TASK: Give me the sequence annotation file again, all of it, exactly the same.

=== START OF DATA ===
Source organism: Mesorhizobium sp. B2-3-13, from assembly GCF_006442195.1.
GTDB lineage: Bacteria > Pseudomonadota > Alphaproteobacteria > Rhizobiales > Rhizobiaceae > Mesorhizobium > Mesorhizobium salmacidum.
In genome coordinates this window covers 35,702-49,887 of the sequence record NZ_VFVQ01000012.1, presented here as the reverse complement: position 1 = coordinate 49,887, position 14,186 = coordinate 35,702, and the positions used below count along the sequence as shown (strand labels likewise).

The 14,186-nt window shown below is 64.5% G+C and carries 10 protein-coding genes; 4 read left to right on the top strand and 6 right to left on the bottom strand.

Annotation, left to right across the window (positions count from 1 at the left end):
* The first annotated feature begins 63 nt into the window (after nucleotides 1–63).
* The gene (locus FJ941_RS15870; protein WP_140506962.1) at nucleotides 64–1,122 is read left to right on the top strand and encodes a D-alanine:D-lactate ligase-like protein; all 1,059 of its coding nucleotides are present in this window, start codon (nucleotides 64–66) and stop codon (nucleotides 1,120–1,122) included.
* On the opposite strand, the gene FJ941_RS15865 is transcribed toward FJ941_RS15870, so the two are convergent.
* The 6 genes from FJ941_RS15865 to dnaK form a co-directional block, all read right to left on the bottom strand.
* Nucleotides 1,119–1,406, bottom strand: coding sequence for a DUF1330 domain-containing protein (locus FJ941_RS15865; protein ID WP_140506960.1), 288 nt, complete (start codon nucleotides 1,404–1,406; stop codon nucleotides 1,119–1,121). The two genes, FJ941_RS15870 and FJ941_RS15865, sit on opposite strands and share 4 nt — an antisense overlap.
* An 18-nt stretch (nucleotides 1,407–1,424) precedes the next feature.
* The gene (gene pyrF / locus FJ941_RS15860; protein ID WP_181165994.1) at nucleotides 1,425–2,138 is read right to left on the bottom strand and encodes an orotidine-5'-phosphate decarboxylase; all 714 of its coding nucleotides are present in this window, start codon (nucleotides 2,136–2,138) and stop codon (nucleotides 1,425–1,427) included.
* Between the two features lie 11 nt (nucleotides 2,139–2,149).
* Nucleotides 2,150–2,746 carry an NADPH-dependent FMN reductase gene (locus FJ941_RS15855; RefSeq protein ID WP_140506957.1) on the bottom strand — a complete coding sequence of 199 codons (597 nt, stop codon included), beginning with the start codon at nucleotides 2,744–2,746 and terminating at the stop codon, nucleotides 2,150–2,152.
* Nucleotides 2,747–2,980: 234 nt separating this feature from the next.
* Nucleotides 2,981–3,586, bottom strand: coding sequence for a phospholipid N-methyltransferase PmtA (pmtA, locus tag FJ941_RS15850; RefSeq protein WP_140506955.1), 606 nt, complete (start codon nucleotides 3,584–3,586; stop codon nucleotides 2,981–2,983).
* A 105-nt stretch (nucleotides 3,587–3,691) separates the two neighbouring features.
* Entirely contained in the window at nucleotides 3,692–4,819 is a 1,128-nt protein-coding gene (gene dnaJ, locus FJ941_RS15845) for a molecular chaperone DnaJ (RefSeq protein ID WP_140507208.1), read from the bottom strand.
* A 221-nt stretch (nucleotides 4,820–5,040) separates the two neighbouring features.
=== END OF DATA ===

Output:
Source organism: Mesorhizobium sp. B2-3-13, from assembly GCF_006442195.1.
GTDB lineage: Bacteria > Pseudomonadota > Alphaproteobacteria > Rhizobiales > Rhizobiaceae > Mesorhizobium > Mesorhizobium salmacidum.
In genome coordinates this window covers 35,702-49,887 of the sequence record NZ_VFVQ01000012.1, presented here as the reverse complement: position 1 = coordinate 49,887, position 14,186 = coordinate 35,702, and the positions used below count along the sequence as shown (strand labels likewise).

The 14,186-nt window shown below is 64.5% G+C and carries 10 protein-coding genes; 4 read left to right on the top strand and 6 right to left on the bottom strand.

Annotation, left to right across the window (positions count from 1 at the left end):
* The first annotated feature begins 63 nt into the window (after nucleotides 1–63).
* The gene (locus FJ941_RS15870; protein WP_140506962.1) at nucleotides 64–1,122 is read left to right on the top strand and encodes a D-alanine:D-lactate ligase-like protein; all 1,059 of its coding nucleotides are present in this window, start codon (nucleotides 64–66) and stop codon (nucleotides 1,120–1,122) included.
* On the opposite strand, the gene FJ941_RS15865 is transcribed toward FJ941_RS15870, so the two are convergent.
* The 6 genes from FJ941_RS15865 to dnaK form a co-directional block, all read right to left on the bottom strand.
* Nucleotides 1,119–1,406, bottom strand: coding sequence for a DUF1330 domain-containing protein (locus FJ941_RS15865; protein ID WP_140506960.1), 288 nt, complete (start codon nucleotides 1,404–1,406; stop codon nucleotides 1,119–1,121). The two genes, FJ941_RS15870 and FJ941_RS15865, sit on opposite strands and share 4 nt — an antisense overlap.
* An 18-nt stretch (nucleotides 1,407–1,424) precedes the next feature.
* The gene (gene pyrF / locus FJ941_RS15860; protein ID WP_181165994.1) at nucleotides 1,425–2,138 is read right to left on the bottom strand and encodes an orotidine-5'-phosphate decarboxylase; all 714 of its coding nucleotides are present in this window, start codon (nucleotides 2,136–2,138) and stop codon (nucleotides 1,425–1,427) included.
* Between the two features lie 11 nt (nucleotides 2,139–2,149).
* Nucleotides 2,150–2,746 carry an NADPH-dependent FMN reductase gene (locus FJ941_RS15855; RefSeq protein ID WP_140506957.1) on the bottom strand — a complete coding sequence of 199 codons (597 nt, stop codon included), beginning with the start codon at nucleotides 2,744–2,746 and terminating at the stop codon, nucleotides 2,150–2,152.
* Nucleotides 2,747–2,980: 234 nt separating this feature from the next.
* Nucleotides 2,981–3,586, bottom strand: coding sequence for a phospholipid N-methyltransferase PmtA (pmtA, locus tag FJ941_RS15850; RefSeq protein WP_140506955.1), 606 nt, complete (start codon nucleotides 3,584–3,586; stop codon nucleotides 2,981–2,983).
* A 105-nt stretch (nucleotides 3,587–3,691) separates the two neighbouring features.
* Entirely contained in the window at nucleotides 3,692–4,819 is a 1,128-nt protein-coding gene (gene dnaJ, locus FJ941_RS15845) for a molecular chaperone DnaJ (RefSeq protein ID WP_140507208.1), read from the bottom strand.
* A 221-nt stretch (nucleotides 4,820–5,040) separates the two neighbouring features.